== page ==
The paper "The Concept of Leadership and How It Is Perceived in Organizations " is a great example of management coursework. Organizations need leaders who will enable organizations to handle the volatility, ambiguity and turbulence of the present business environment (Benis 1989). However, this recognition of leadership fails to consider the important role of management in the organization. Leading and managing organizations are two different concepts of organizational management that organizations need to fully aware of. Management is concerned with the power given to managers to run the affairs of the organization (Kotter 1987).
However, the power to run an organization does not guarantee the organization's activities will be run effectively. Both leadership and management qualities are needed to make sure organizations succeed in today’ s competitive environment. There has been a particular emphasis for every manager in the present organization to evolve to leaders. The lack of leaders in management is what has led to ineffective leadership in organizations (Lunenburg 2007). In the present competitive global market, ineffective leadership will mean an organization is not ready to combat the big issues facing contemporary management.
Organizations need to think more and more about the future rather than manage the present to be able to survive In this paper, the concept of leadership and how it is perceived in organizations is explored. The discussion on leadership centers on what the ideal leader should be in contrast to the qualities he should not possess. Secondly, it explores the concept of management in the organization and distinguishes what is management and what is not management. In the next section, the paper explores the role managers need to play in new age organizations.
Thirdly, the paper looks at the realities of management and leadership in organizations noting that in successful organizations management and leadership is hard to distinguish. The concept of leadership seems to be absent in organizations that are ineffective as they dwell more on managing employees instead of leading them. In the fourth section, the report discusses the development of management and the various methodologies used to explain how management has evolved. The aim of this paper is to show why an organization should invest more in hiring and developing leaders instead of managers. Leadership According to Zaleznik (1997), both management and leadership make an important contribution to an organization although the contributions are different.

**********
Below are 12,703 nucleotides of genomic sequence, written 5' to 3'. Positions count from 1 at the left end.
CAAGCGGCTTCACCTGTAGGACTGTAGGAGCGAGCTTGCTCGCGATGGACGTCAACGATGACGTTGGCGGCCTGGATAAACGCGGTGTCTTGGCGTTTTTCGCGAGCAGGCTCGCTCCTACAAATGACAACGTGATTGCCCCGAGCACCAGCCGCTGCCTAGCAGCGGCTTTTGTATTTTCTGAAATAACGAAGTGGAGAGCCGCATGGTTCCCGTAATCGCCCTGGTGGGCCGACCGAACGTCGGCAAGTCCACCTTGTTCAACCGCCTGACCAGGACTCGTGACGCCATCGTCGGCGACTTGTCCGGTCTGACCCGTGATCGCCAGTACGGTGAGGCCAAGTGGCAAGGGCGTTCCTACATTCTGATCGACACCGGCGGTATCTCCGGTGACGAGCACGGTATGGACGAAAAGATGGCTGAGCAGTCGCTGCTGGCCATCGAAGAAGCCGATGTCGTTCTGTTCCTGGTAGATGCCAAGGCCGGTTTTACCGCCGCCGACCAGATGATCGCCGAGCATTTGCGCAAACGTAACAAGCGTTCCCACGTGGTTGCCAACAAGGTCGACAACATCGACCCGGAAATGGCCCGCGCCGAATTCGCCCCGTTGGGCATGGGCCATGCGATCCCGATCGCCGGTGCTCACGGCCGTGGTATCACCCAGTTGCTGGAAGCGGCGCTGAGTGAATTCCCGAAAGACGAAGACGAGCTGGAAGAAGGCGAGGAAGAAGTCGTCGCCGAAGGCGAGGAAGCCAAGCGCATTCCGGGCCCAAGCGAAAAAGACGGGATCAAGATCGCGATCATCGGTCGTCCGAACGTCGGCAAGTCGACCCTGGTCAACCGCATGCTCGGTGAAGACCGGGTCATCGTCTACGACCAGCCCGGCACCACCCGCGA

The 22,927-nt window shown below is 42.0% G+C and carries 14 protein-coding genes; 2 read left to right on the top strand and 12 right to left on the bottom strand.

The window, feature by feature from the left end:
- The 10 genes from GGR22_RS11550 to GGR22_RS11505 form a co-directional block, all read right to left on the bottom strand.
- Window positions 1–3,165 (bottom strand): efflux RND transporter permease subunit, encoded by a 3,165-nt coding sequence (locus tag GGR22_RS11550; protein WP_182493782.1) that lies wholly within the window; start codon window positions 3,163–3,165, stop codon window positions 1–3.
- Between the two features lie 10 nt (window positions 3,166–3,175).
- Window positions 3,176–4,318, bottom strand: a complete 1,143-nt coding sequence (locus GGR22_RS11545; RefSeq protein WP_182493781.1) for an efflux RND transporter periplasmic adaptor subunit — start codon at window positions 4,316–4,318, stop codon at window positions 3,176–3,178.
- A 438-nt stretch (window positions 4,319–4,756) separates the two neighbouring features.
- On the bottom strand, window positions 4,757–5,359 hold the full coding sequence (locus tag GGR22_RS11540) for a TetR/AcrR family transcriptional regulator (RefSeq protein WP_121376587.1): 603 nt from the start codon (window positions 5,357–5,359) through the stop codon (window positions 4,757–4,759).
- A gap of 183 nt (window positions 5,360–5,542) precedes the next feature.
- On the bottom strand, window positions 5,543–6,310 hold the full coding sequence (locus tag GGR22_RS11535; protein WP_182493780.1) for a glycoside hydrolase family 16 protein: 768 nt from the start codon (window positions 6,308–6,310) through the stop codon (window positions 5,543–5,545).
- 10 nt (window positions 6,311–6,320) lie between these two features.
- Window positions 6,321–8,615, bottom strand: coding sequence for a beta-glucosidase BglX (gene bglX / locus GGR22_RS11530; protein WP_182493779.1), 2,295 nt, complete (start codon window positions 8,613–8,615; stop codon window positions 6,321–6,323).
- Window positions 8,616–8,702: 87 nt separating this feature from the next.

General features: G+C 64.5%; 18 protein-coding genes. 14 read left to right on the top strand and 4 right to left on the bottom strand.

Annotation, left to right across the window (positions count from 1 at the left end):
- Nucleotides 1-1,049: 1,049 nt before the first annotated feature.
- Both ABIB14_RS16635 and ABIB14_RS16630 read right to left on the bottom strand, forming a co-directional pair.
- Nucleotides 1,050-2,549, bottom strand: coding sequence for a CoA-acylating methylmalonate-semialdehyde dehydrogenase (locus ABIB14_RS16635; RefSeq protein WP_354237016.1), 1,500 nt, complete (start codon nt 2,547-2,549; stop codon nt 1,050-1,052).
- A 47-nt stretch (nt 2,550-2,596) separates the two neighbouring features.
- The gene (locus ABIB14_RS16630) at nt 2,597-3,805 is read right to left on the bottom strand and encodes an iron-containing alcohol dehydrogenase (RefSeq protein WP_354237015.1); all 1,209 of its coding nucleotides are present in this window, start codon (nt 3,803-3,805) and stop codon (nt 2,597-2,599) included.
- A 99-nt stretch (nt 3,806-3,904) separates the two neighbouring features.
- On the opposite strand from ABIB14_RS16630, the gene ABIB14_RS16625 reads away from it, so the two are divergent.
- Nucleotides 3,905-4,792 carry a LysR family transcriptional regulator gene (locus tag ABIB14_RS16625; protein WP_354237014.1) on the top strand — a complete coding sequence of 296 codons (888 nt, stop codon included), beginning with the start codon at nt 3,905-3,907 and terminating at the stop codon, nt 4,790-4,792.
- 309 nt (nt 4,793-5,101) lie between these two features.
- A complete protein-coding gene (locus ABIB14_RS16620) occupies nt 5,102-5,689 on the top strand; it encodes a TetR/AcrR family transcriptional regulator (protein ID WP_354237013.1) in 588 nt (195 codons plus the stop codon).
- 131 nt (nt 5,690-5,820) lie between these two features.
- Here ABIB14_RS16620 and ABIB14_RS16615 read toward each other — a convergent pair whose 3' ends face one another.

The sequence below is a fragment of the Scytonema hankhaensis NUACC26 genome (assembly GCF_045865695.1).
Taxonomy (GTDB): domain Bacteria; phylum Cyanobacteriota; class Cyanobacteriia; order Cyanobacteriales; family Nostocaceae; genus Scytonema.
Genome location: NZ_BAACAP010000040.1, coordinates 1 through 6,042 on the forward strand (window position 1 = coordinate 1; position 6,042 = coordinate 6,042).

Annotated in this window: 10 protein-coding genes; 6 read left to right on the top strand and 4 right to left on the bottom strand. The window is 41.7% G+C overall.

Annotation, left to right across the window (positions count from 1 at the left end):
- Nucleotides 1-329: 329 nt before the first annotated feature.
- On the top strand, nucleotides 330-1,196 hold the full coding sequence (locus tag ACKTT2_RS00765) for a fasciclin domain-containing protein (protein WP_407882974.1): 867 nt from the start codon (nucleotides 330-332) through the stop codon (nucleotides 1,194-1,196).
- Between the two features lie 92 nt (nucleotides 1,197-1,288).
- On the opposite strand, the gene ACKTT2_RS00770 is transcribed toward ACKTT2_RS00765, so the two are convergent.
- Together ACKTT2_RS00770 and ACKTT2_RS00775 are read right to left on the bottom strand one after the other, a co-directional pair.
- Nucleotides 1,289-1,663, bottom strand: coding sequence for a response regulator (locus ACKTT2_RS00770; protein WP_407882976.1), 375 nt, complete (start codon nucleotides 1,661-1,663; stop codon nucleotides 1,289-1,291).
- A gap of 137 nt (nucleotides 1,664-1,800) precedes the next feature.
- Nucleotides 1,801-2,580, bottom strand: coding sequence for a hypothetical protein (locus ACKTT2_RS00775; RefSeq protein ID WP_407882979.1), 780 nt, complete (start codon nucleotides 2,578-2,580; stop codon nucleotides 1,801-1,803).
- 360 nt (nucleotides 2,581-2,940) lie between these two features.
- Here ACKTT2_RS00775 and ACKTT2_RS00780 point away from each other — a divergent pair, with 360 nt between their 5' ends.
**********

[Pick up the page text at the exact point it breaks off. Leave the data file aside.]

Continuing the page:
Leaders are involved in activities that largely challenge the status quo in an organization. Leaders encourage people to believe in themselves and show greater commitment to the organization’ s mission. According to Kotter (1990), management and leadership complement each other although they are distinctly different. Kotter agrees with Zaleznik (1997) that leadership is more concerned with the change in an organization. Leadership in an organization plays three distinct roles.
First, leaders are in charge of the direction of an organization as they develop the organization’ s vision (Lunenburg 1983). After coming up with the vision, leaders are involved in getting employees to commit to the organization's vision. Finally, leaders are motivators and through the fulfilment of employees basic needs and empowerment, leaders are able to inspire employees to perform better. Leaders in an organization need to possess a number of qualities otherwise they cannot be classified as leaders. First, a leader cannot lack vision, as vision is synonymous with leaders.
Secondly, it is hard for leaders who lack the integrity to be followed (Bennis and Nanus 2007). Thirdly, leaders do not know everything and they accept their limitation in knowledge by accepting criticism and asking for the contribution of others. Furthermore, leaders have great communication skills as communication is key in getting employees to accept their leadership. Leaders also realize it is not all about them and thus leaders are not aloof, proud or arrogant (Bennis and Nanus 2007). Leaders make decisions by consulting with as many stakeholders as possible and value the input of those who report to them.
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